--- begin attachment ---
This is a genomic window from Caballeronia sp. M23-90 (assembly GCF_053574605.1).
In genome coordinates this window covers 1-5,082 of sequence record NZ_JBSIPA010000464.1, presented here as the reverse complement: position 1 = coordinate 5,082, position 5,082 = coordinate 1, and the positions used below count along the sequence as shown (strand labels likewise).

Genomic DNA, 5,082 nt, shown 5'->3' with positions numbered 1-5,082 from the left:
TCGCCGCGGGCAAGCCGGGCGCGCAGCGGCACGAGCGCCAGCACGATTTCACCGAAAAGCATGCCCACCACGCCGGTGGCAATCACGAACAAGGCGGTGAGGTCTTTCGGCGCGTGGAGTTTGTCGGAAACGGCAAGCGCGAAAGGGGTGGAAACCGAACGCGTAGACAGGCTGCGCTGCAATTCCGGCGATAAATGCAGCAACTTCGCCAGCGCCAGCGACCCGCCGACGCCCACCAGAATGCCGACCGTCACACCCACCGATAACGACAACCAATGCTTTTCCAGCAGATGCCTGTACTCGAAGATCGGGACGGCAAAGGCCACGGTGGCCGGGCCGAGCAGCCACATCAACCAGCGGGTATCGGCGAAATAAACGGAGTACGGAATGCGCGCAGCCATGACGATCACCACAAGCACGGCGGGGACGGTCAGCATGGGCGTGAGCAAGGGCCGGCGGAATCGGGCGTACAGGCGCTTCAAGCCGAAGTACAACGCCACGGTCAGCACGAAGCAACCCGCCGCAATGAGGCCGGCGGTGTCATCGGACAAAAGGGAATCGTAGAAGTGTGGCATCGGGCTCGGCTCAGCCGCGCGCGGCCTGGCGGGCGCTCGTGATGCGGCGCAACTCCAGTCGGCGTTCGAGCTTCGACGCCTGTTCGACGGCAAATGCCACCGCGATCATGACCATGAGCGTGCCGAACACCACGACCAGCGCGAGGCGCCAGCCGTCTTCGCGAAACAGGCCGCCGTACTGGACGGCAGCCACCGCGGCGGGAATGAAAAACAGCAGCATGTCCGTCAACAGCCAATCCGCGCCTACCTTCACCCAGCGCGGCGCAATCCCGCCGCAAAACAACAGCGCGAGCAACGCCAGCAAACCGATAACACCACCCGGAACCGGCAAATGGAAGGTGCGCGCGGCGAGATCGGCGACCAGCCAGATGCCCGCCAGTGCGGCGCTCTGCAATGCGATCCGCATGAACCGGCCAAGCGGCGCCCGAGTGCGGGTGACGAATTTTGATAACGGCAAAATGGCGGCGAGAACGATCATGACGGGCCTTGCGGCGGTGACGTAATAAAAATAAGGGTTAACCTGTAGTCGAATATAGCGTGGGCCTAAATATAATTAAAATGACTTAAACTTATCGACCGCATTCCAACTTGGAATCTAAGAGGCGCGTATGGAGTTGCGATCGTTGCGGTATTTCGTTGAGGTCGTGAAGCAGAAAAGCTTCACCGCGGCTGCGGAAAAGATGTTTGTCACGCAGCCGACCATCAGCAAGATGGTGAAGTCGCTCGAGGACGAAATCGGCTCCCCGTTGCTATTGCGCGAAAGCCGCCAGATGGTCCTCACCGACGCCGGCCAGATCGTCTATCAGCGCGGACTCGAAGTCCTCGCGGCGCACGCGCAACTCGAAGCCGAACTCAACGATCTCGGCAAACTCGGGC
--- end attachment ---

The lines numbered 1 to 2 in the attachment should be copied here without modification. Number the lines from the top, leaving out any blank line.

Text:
This is a genomic window from Caballeronia sp. M23-90 (assembly GCF_053574605.1).
In genome coordinates this window covers 1-5,082 of sequence record NZ_JBSIPA010000464.1, presented here as the reverse complement: position 1 = coordinate 5,082, position 5,082 = coordinate 1, and the positions used below count along the sequence as shown (strand labels likewise).